47. "International partnerships". Curtin University. Retrieved 8 February 2016.
  48. "Partnerships and Articulation Agreements: Universiti Teknologi MARA, Malaysia". RMIT University. Retrieved 8 February 2016.
  49. "Parks partnership". University of South Australia. 15 June 2010. Retrieved 8 February 2016.
  50. "Our partners: Academic institutions". University of Wollongong. Retrieved 8 February 2016.
  51. "UNISSA inks MoU with UiTM". 24 May 2012. Retrieved 8 February 2016.
  52. "Malaysians students find new experiences in the Department of Theatre and Dramatic Arts". Faculty of Fine Arts, University of Lethbridge. 4 October 2011. Retrieved 8 February 2016.
  53. "Exchange programme". Clausthal University of Technology. 3 September 2015. Retrieved 8 February 2016.
  54. "German Language Courses Abroad Shah Alam, Malaysia". Heidelberg University. Retrieved 8 February 2016.
  55. "Unterschriften besiegeln Institutspartnerschaft: Malaysische Delegation zu Gast an Kieler Universität" (in German). University of Kiel. 16 July 2012. Retrieved 11 February 2016.
  56. "Water Resources Engineering and Management: Double Degree". University of Stuttgart. Retrieved 8 February 2016.
  57. "Exchange activities in the Universiti Teknologi Shah Alam, Malaysia (UiTM)" (PDF). Hong Kong Polytechnic University. Retrieved 8 February 2016.
  58. "IITU has launched an academic mobility program with a Malaysian partner university.". International IT University. Retrieved 8 February 2016.
  59. "UC Partners: International partners". University of Canterbury. Retrieved 8 February 2016.
  60. "The exit presentation and evaluation of exchange students from Universiti Teknologi Mara, Malaysia". Mahidol University. 3 September 2015. Retrieved 8 February 2016.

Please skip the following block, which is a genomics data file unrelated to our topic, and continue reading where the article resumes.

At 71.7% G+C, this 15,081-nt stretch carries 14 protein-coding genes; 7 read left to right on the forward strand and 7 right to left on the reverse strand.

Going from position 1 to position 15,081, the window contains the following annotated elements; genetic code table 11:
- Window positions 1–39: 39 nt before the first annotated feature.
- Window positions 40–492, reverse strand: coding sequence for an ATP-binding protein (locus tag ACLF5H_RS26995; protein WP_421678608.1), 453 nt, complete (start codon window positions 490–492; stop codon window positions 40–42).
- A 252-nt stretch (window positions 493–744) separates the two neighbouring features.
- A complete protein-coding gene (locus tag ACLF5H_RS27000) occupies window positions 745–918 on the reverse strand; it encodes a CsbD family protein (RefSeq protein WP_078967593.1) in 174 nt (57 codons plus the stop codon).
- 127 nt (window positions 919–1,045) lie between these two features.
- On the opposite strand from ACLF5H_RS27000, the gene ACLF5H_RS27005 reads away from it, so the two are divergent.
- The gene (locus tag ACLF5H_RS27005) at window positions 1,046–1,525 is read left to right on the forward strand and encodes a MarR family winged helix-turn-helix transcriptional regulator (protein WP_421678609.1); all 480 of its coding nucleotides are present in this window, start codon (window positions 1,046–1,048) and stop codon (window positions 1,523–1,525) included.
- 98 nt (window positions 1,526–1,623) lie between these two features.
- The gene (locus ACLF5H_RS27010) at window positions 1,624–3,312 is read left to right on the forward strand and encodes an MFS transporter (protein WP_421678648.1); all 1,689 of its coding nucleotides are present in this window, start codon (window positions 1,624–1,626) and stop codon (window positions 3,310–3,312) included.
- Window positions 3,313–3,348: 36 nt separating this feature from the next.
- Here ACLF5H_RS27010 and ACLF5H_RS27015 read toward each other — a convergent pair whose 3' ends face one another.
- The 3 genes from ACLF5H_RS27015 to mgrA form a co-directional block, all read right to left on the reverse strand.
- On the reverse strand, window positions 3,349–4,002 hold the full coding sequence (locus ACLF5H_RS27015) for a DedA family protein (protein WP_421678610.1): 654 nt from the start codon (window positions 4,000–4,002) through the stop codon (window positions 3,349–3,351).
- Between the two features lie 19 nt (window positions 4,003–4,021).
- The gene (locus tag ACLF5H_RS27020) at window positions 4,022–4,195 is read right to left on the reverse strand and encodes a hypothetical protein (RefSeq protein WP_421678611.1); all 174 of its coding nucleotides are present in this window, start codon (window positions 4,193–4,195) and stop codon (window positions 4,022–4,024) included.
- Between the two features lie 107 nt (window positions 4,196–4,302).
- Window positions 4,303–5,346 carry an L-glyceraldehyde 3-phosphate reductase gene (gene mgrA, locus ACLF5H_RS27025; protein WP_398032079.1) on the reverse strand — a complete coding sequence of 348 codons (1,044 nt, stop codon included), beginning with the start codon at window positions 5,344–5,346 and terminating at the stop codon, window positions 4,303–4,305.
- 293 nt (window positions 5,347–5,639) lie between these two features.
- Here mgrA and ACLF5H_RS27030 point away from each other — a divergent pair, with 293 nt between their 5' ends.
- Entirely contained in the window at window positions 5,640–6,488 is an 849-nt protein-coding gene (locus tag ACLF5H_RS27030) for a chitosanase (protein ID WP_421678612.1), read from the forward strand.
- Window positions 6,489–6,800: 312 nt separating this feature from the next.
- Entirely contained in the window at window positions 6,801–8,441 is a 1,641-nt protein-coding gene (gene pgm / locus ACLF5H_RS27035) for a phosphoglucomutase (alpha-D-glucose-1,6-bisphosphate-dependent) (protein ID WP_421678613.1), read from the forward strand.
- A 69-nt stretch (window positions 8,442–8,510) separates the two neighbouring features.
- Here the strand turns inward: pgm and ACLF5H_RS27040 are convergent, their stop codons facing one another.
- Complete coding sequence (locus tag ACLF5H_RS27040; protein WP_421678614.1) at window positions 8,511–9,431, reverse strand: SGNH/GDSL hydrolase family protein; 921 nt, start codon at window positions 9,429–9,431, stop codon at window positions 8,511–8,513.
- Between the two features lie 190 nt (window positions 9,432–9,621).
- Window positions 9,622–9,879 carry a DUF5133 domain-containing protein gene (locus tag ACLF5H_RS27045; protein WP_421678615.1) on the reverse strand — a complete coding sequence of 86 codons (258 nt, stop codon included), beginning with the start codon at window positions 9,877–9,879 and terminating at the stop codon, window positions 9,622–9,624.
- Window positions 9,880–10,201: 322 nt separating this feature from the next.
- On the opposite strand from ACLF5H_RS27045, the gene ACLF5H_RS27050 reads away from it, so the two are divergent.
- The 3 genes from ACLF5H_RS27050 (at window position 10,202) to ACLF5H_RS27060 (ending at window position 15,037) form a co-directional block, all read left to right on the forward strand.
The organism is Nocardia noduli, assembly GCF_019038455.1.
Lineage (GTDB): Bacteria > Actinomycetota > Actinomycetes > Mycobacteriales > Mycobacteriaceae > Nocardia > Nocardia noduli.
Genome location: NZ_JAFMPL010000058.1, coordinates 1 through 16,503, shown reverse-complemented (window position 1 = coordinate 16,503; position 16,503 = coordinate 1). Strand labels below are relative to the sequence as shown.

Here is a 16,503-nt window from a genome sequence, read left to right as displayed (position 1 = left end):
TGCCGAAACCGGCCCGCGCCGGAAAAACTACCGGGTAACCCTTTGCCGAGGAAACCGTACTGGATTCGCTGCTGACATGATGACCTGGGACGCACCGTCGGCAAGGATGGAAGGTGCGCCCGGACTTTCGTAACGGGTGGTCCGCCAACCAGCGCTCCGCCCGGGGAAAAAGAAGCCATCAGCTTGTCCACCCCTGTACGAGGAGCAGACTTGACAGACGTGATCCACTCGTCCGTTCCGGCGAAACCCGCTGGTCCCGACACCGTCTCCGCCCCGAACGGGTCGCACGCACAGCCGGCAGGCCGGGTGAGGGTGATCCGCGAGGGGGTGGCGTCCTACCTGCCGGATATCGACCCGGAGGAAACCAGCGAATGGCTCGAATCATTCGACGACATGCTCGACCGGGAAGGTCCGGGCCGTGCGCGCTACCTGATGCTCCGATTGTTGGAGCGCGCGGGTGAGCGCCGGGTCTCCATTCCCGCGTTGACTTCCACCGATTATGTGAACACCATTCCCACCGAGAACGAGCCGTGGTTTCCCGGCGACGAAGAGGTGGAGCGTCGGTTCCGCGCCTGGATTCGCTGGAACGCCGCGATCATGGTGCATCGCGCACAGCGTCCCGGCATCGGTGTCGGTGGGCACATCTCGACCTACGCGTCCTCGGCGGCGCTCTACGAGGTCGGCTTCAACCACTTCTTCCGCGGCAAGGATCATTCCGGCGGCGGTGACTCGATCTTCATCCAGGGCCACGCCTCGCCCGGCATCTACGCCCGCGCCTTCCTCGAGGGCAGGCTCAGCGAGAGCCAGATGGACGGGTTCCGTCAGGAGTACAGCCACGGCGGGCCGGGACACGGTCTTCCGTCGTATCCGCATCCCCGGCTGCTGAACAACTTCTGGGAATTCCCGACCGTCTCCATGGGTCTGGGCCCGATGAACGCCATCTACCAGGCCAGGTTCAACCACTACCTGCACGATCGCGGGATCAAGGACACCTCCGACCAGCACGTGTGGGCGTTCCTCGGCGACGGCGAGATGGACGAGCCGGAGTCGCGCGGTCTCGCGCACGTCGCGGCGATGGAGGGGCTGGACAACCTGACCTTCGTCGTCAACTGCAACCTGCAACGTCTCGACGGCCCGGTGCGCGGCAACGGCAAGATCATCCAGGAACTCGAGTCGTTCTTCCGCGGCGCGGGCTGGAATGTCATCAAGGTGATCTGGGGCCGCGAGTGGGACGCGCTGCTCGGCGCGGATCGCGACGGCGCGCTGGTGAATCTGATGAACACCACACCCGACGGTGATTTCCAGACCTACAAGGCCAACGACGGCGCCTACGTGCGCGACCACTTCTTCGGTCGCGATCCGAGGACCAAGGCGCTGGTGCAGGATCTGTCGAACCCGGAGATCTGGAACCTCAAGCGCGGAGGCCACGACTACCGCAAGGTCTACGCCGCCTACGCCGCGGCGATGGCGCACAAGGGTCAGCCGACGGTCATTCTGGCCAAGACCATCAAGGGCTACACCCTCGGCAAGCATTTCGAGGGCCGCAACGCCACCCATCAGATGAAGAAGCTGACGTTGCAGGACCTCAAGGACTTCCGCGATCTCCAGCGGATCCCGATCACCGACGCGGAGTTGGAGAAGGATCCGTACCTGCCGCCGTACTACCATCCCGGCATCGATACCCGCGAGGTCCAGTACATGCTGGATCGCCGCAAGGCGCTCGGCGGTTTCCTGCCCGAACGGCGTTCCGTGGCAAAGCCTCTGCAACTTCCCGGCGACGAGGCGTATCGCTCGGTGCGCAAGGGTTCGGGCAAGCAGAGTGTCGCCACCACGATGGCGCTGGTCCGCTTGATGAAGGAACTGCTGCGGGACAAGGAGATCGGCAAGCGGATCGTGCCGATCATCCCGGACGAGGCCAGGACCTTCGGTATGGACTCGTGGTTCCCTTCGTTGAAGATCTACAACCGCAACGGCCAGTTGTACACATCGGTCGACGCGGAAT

61. "Memorandum of Understanding between Hacettepe University and Universiti Teknologi Mara-Malaysia" (PDF). Hacettepe University. Retrieved 8 February 2016.
  62. "Protocol on International Education Cooperation between Universiti Teknologi MARA Malaysia (UiTM) and Yıldız Technical University Turkey (YTU)" (PDF). Yıldız Technical University. Retrieved 8 February 2016.
  63. "International partners". Glasgow Caledonian University. Retrieved 8 February 2016.
  64. "School of Health & Social Care: Newsletter Summer 2014" (PDF). Teesside University. Retrieved 8 February 2016.
  65. "Royal Docks Business School: Islamic banking and finance" (PDF). University of East London. Retrieved 8 February 2016.
  66. "Distinguished Malaysian visitors celebrate collaboration". University of Salford. 24 June 2014. Retrieved 8 February 2016.
  67. "Sussex opens up collaboration with Malaysian university UiTM". University of Sussex. 14 August 2015. Retrieved 8 February 2016.
  68. "International affairs: Partnership". Lehigh University. Retrieved 8 February 2016.
  69. "MIT And Malaysia Establish New Institute For Logistics Research". Asian Scientist. 23 March 2011. Retrieved 8 February 2016.
  70. "Strategic Partnership: Universiti Teknologi MARA (UiTM)". Ohio University. Retrieved 8 February 2016.
  71. "Latar Belakang Pusat Perhubungan Alumni UiTM". Pusat Perhubungan Alumni (in Malay). Retrieved 10 February 2016.
  72. "Latar Belakang Yayasan Budiman". Pusat Perhubungan Alumni (in Malay). Retrieved 10 February 2016.
  73. "Malaysia: The Kings or Supreme Heads of State (Yang di-Pertuan Agong)". The Royal Ark. Retrieved 10 February 2016.
  74. "Chief Judge of Sabah & Sarawak". Office of the Chief Registrar: Federal Court of Malaysia. Retrieved 10 February 2016.
  75. 1 2 3 4 "Dari Meja Presiden". Persatuan Alumni UiTM Malaysia (in Malay). Retrieved 10 February 2016.
  76. "H.E. Prof. Dr. Rahmat Mohamad, Secretary-General, Asian-African Legal Consultative Organization (AALCO)" (PDF). Asian-African Legal Consultative Organization. Retrieved 10 February 2016.
  77. "Directors Biography". AirAsia. Retrieved 10 February 2016.
  78. "Managing Director of PERODUA" (PDF). Malaysia–Japan International Institute of Technology. Retrieved 10 February 2016.
  79. "Corporate: Profile of Operating Companies' CEO". Axiata. Retrieved 10 February 2016.
  80. "Alumni Fakulti Undang-Undang UiTM berada dalam kelas tersendiri". Utusan Online (in Malay). 9 November 2015. Retrieved 10 February 2016.
  81. May Yee, Chen (13 October 2014). "A Malaysian Pop Star Clad in Skinny Jeans and a Hijab". The New York Times. Retrieved 10 February 2016.
  82. "Teluk Intan by-election: Dyana Sofya 'incurs wrath' of former UiTM students". The Star Online. Port Klang. 26 May 2014. Retrieved 10 February 2016.
Wikimedia Commons has media related to Universiti Teknologi MARA.
This article is issued from Wikipedia - version of the 11/22/2016. The text is available under the Creative Commons Attribution/Share Alike but additional terms may apply for the media files.